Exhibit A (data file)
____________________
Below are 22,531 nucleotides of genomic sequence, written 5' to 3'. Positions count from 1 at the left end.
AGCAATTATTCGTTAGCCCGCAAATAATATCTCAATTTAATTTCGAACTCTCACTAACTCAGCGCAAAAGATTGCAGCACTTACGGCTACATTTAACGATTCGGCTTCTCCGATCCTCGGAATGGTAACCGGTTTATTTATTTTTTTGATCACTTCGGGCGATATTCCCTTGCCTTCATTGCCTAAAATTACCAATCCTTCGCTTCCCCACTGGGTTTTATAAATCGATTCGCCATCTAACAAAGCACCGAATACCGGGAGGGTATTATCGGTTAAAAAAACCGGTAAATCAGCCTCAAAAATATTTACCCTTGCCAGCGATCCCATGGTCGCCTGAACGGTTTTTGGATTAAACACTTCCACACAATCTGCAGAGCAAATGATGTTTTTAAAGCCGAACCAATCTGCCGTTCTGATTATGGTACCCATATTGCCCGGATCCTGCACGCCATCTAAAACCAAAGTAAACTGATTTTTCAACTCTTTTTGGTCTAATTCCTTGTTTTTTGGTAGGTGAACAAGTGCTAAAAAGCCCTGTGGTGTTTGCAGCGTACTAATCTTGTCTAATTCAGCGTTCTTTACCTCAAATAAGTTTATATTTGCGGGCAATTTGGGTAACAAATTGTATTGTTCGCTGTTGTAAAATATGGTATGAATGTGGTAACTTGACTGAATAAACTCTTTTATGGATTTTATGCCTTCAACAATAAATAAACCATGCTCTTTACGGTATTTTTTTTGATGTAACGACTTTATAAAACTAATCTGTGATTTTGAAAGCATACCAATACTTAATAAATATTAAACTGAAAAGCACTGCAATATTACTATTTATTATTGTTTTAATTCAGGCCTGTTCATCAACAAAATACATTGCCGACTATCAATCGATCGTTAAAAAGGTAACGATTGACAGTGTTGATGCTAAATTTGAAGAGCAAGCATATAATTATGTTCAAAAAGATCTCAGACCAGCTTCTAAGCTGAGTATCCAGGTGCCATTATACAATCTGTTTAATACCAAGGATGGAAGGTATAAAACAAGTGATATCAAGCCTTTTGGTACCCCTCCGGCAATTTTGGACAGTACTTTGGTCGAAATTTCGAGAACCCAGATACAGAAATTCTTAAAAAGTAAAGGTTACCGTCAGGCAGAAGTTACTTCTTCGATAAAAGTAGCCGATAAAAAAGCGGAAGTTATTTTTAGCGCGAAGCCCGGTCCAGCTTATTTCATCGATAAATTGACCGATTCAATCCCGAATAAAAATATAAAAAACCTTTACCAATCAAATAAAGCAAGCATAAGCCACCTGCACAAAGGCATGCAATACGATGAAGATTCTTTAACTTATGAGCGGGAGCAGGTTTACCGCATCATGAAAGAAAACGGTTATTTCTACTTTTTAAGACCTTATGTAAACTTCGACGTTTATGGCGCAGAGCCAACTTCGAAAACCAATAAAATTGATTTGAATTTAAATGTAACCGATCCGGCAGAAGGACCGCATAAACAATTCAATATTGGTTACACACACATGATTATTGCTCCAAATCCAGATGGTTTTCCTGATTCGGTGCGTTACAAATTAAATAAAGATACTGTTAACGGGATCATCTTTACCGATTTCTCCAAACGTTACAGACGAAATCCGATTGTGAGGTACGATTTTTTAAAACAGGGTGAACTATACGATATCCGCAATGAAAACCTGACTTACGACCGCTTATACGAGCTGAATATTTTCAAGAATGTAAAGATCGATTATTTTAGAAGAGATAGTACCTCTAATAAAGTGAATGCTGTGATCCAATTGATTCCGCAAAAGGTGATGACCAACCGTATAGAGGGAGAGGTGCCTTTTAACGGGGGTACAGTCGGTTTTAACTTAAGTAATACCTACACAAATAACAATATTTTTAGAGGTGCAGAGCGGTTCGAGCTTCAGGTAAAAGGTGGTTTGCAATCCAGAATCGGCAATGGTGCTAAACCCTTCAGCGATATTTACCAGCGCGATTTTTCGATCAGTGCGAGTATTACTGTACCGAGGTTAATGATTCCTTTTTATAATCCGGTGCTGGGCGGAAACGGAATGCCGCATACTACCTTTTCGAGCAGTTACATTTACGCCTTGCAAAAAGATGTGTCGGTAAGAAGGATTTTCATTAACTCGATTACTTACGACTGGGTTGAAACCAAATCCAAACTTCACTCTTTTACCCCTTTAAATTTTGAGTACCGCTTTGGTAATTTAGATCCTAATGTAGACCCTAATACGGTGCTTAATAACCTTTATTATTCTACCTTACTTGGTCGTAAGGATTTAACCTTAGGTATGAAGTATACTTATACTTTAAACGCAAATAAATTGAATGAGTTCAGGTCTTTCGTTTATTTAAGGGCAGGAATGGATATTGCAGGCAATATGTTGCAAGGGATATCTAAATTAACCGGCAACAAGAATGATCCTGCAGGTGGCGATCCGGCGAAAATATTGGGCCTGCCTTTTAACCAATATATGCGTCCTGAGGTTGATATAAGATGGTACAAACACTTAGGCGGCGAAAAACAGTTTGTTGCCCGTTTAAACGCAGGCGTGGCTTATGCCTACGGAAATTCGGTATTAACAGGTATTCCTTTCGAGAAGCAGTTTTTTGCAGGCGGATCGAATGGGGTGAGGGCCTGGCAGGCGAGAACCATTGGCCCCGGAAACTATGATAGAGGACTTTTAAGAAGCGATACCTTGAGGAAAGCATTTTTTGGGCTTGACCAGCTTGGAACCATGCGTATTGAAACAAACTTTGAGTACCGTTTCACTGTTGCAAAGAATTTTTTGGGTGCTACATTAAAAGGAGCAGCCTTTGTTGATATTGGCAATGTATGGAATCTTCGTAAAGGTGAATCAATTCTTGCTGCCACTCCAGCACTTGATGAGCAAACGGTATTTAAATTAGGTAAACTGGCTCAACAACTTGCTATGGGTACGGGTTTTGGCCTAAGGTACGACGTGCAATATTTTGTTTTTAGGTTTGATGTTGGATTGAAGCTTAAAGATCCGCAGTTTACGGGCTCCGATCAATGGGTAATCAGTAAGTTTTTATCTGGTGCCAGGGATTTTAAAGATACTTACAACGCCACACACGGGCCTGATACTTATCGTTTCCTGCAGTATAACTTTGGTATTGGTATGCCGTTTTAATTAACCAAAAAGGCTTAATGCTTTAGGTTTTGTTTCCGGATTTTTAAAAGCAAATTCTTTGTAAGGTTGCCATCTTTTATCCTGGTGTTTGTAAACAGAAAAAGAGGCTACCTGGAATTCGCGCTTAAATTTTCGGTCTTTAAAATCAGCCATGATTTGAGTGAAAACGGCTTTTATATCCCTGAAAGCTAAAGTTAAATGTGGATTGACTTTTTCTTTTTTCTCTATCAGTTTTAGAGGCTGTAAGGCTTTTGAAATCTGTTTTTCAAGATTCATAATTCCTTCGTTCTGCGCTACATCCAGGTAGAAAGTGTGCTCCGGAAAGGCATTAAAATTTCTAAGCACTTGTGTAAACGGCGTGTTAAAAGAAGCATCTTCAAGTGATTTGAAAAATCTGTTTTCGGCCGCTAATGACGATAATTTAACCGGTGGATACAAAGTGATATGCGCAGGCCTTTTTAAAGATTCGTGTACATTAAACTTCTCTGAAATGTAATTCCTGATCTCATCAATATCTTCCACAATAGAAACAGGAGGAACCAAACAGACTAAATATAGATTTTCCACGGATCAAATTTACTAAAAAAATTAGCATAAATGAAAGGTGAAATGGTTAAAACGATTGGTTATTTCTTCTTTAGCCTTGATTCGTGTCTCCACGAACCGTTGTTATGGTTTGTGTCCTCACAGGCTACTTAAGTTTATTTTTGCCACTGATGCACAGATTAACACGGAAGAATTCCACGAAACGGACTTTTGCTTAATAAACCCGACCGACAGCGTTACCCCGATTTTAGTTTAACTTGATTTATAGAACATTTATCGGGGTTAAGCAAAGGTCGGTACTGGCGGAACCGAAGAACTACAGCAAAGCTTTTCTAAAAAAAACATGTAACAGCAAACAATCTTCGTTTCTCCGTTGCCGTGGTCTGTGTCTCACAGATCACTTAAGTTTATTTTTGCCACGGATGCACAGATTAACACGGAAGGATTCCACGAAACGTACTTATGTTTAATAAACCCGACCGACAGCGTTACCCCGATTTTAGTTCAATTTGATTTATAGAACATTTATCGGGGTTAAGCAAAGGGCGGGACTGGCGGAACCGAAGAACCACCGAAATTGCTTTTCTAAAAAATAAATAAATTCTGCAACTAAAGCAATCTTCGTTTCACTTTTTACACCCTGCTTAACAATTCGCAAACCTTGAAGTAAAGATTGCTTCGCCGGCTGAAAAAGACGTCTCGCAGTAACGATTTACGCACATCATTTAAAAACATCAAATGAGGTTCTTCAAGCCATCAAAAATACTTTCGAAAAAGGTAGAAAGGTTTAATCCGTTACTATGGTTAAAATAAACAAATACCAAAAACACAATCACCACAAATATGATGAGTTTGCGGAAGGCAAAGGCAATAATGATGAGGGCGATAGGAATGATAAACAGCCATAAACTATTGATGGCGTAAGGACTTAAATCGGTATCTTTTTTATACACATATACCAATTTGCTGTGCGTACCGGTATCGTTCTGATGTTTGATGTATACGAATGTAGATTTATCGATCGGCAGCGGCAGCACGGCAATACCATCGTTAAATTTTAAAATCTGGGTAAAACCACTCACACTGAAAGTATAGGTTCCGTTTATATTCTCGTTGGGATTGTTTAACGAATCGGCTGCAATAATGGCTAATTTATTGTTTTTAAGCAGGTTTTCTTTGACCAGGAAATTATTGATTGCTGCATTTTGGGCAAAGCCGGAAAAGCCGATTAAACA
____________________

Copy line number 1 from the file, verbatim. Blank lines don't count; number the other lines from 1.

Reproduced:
Below are 22,531 nucleotides of genomic sequence, written 5' to 3'. Positions count from 1 at the left end.